Mishegas, Religion

What Not to Say to an Interfaith Couple About to Get Married

For better or for worse, we’ve become totally accustomed to it. I am Jewish, my fiancée is not, and we are getting married. People feel they have license to say some of the most chutzapahdik things to us–mostly her–both online and in real life. We’ve chosen to have a Jewish wedding, raise Jewish children, and keep a Jewish home. Not that this is a defense, it’s just some background. Our decisions are enough of a threat to people that they feel the need to say pretty aggressive things to us. We had grown used to it and it wasn’t until my fiance was having a conversation with my mother (who affectionately calls my fiancée and her family the machatunim, as she should). My mother was shocked and appalled that people would say such things to our faces. This led me to believe that maybe there were others who thought we were skating by.

“You know your kids won’t be Jewish.”

“You’ll be living a fantasy land.”

“You won’t really have a Jewish home.”

“You’re doomed with an unpleasant process of kids who won’t be accepted by the majority of Jews” [isn’t the internet wonderful?]

Let’s be clear. I grew up under the auspices of the Conservative movement and have worked for the organized Jewish community. We’re very aware of what we’re up against and what our kids risk going through. I don’t expect our practice and observance to work for everyone, particularly those who don’t accept patrilineal descent. What I don’t understand is the vitriol.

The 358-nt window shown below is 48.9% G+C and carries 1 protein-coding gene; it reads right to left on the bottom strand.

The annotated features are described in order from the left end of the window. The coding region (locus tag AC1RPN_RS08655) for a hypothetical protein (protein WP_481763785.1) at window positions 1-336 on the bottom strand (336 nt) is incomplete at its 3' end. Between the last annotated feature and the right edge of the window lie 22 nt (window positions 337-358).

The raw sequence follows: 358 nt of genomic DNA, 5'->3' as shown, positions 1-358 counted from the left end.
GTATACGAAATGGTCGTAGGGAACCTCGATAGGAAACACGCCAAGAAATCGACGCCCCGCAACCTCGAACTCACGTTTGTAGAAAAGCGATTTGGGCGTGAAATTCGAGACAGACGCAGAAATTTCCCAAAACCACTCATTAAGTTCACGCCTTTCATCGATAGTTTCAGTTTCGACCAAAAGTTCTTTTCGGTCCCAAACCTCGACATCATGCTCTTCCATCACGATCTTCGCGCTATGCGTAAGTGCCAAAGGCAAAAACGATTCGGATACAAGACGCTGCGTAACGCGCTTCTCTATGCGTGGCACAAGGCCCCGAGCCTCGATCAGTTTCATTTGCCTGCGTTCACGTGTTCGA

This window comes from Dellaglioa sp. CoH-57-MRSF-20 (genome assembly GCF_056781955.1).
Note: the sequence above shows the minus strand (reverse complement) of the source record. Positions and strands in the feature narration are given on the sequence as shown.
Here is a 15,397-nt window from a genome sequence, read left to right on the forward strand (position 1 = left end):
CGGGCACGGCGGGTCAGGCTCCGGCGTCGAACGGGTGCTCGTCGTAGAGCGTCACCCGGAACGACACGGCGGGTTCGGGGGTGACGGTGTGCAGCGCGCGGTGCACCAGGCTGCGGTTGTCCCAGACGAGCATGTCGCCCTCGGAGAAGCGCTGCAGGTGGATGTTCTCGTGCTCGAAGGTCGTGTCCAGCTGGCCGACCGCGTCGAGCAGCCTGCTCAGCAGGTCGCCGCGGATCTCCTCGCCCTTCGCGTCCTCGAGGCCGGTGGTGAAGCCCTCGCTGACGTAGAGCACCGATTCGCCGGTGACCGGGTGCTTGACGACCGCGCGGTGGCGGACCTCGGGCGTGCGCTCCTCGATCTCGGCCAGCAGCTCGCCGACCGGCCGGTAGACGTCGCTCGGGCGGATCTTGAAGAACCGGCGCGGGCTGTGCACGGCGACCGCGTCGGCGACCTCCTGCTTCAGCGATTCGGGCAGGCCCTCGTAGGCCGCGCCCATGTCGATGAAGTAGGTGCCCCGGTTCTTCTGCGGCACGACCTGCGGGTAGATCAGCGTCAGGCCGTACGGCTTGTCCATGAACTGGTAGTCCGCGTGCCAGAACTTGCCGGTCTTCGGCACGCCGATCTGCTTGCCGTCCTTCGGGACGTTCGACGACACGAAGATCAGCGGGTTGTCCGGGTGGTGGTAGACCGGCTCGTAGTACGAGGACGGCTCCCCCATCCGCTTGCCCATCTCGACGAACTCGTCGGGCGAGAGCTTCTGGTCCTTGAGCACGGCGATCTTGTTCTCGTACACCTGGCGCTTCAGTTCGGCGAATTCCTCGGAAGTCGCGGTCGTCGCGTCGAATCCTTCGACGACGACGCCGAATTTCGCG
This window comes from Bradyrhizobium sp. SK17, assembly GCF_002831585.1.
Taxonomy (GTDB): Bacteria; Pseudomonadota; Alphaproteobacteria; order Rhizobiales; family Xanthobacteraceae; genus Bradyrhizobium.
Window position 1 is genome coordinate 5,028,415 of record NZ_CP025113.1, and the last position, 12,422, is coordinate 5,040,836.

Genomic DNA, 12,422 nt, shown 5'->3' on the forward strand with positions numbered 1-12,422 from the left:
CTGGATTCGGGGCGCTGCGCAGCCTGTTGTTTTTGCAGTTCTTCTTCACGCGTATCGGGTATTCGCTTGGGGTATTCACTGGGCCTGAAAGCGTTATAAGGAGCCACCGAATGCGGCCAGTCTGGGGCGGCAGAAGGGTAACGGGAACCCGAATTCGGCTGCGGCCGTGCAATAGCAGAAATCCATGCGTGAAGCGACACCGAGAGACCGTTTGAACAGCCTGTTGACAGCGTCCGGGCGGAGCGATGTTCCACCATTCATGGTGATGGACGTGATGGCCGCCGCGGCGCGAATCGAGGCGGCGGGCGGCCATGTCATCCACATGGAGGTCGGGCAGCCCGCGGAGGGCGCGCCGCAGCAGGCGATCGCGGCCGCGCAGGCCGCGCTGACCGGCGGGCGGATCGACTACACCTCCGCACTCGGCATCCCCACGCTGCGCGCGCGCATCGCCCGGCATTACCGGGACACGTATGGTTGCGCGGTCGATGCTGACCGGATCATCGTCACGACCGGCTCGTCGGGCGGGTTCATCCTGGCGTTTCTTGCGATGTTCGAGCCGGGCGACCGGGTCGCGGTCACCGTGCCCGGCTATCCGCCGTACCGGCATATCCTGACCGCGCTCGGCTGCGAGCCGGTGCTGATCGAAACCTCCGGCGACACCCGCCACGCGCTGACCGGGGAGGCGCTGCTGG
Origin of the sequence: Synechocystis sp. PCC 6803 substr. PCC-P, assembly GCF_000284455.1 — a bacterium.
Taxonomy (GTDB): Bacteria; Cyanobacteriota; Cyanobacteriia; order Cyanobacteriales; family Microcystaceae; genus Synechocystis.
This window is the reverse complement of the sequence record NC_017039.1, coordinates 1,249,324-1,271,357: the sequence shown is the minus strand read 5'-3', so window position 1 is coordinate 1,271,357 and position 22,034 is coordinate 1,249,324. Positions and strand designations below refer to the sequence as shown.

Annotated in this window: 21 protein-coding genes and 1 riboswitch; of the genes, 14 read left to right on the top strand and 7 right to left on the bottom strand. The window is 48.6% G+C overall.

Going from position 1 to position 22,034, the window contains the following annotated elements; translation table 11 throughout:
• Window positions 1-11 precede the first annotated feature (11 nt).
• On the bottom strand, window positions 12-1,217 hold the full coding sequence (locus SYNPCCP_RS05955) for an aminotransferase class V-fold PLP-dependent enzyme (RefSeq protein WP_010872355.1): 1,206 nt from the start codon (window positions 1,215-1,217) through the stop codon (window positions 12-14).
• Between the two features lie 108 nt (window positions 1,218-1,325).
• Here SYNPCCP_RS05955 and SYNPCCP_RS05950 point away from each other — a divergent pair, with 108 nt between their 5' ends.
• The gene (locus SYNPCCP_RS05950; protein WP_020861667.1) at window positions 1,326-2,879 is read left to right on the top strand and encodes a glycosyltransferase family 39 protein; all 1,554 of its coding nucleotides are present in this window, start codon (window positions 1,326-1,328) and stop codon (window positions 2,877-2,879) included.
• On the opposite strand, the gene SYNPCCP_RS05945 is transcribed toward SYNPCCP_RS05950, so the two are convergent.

What’s interesting is what has changed. When we were first dating, getting serious, and discussing marriage, the first question I got was either “so will she convert?” Funny enough, the variation she received was “so will you convert?” Putting aside the presumption that she would be the one to convert (that’s another whole discussion), why was she once viewed as a prospective Jew? What happened? I neither asked–let alone insisted–that she convert and she has not elected to. She’s comfortable and happy in her own faith. When it came to discuss children, there were no arguments. She was happy to support a Jewish home and children. In terms of the commitments like this that we made to each other, she’s actually in the lead. Just as I want to raise children who identify Jewishly, she wants to raise children who will identify as [email protected] To give you a sense of the score, she put Pesach dinner on the table when I got sick last year and I haven’t taken one Spanish lesson yet. No bueno.
As we approach our wedding, just two months away, I have to observe: the only person to ever say “hey, you’d make a great Jew, we’d love to have you,” is the wonderful Rabbi who’s marrying us. I understand that we’ve long been out of the business of proselytizing and I promise he didn’t make a hard sell. But, no one else has taken a look at what she’s already given to the community and suggested she join the team.